Health and wellness is a trend that has been driving change in food and beverages worldwide for several years now. Increasingly, people have been focused on maintaining good health, including the consumption of healthier, more nutritious foods and changes in their diets.
Additionally, with a growing world population putting an enormous pressure on future food demand, today’s protein production will be unable to meet future demand. Both consumer and the industry are looking into plant-based food products. Plant-based food products are finished product consisting of ingredients derived from plants that include vegetables, fruits, whole grains, nuts, seeds, and/or legumes.
Plant-based food bringing new opportunities
Meticulous Market Research states the plant-based food market is expected to grow at a CAGR (Compound Annual Growth Rate) of 11.9% from 2020 to 2027 to reach $74.2 billion by 2027.
Although the trend already started before the pandemic, the COVID-19 crisis accelerated this transition with an intensified shift in consumer purchasing toward natural and organic products that enhance health and immunity.
As the popularity of plant-based meat continues to rise, it is expected that the dominance of soy protein will be challenged by developments in other plant-based protein sources. A report from Fitch solutions states that the use of pea protein will most likely grow significantly, benefiting Canadian yellow pea producers and ingredients manufacturers. European pea production will also grow as high-protein crops are promoted, although it will not match Canada, which will remain a top exporter.
Food industry anticipating market demands
Food suppliers are anticipating on these new market demands. In May this year for example, AgFunderNews published that JBS, the world’s biggest meat processor, agreed to acquire Netherlands plant-based protein brand Vivera in a deal worth €341 million ($409 million). Vivera is Europe’s third-largest plant-based protein producer. JBS said the acquisition “strengthens and boosts” its position in the burgeoning alt-protein market by adding a brand to its existing animal-free portfolio that is well-established in consumer preference.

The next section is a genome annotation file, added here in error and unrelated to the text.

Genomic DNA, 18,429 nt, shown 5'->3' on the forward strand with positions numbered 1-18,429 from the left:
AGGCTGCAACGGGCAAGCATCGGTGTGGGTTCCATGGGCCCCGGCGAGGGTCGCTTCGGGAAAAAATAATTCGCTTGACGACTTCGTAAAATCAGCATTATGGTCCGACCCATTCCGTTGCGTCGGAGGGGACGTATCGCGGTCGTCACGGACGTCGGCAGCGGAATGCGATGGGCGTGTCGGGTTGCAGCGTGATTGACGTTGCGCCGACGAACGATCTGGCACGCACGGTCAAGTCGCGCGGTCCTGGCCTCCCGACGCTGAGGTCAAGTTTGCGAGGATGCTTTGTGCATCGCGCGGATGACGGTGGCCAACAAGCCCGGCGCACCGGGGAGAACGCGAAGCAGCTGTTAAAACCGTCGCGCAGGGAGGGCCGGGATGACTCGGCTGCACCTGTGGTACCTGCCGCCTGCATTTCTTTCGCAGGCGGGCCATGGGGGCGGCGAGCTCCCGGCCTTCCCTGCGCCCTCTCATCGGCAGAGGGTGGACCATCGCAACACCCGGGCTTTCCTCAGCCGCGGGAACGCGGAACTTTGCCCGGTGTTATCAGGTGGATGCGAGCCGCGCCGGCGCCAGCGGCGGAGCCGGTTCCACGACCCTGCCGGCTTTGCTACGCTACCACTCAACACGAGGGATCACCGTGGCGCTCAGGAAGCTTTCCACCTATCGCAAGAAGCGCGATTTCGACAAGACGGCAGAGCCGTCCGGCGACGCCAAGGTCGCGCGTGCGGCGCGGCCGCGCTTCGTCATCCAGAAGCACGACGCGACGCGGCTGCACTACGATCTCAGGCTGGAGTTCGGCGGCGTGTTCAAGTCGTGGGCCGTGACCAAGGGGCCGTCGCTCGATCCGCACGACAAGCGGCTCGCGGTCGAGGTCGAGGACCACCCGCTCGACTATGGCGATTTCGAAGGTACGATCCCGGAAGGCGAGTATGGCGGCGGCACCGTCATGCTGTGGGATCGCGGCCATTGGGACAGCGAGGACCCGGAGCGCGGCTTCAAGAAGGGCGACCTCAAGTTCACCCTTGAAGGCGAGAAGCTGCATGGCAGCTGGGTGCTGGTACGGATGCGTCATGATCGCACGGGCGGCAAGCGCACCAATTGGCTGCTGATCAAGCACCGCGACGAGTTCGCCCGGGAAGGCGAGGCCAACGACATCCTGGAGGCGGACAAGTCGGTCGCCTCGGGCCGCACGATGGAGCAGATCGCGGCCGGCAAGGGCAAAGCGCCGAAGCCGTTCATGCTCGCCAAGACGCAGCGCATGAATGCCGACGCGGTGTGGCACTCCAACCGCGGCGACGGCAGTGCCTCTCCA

Similarly, Alt-protein company Beyond Meat and beverages giant PepsiCo established ‘The PLANeT Partnership’ committed to develop a range of plant-based snacks and drinks.
Dutch company Schouten entered the market with a fish alternative – TuNo, a plant-based tuna. A very welcome product innovation also to combat overfishing.
The rising popularity of seafood replacements has prompted the industry to set a new standard for no-catch products. Therefore, October 2020, auditors of the fishing industry introduced an environmental certification system for plant-based seafood. It includes criteria such as limited pesticide use and energy efficiency standards, along with social responsibility criteria.
Human health and wellbeing are not the only consumer drivers for plant-based food. Animal welfare and sustainability have been equally important.
Push from governments
In fact the latter has got focus from many governmental institutions. For example, the European Union introduced its Farm to Fork Strategy aiming to make food systems fair, healthy, and environmentally friendly. Encouraged by this, the Flemish government introduced ‘the Green Deal Protein shift’ focused on decreasing environmental pressure and in the meanwhile benefitting human health.
Innovation and research are crucial for the food industry to cope with shifting market demands and industry legislations. Since innovations take place in a rapid pace, the plant protein market is quickly becoming very competitive.
Making plant-based production scalable
Producing plant-based protein requires complex equipment and processes. And as soon as manufacturers have the right equipment on site, scalability is essential. Scaling up to a commercially viable product can be a tough road because required investments might be out of reach. Financing can take away certain barriers and make scalability more attainable and easy. Contrary to a bank, DLL offers asset-based financing with longer tenors, up to 100% financing, and flexible payment schemes.
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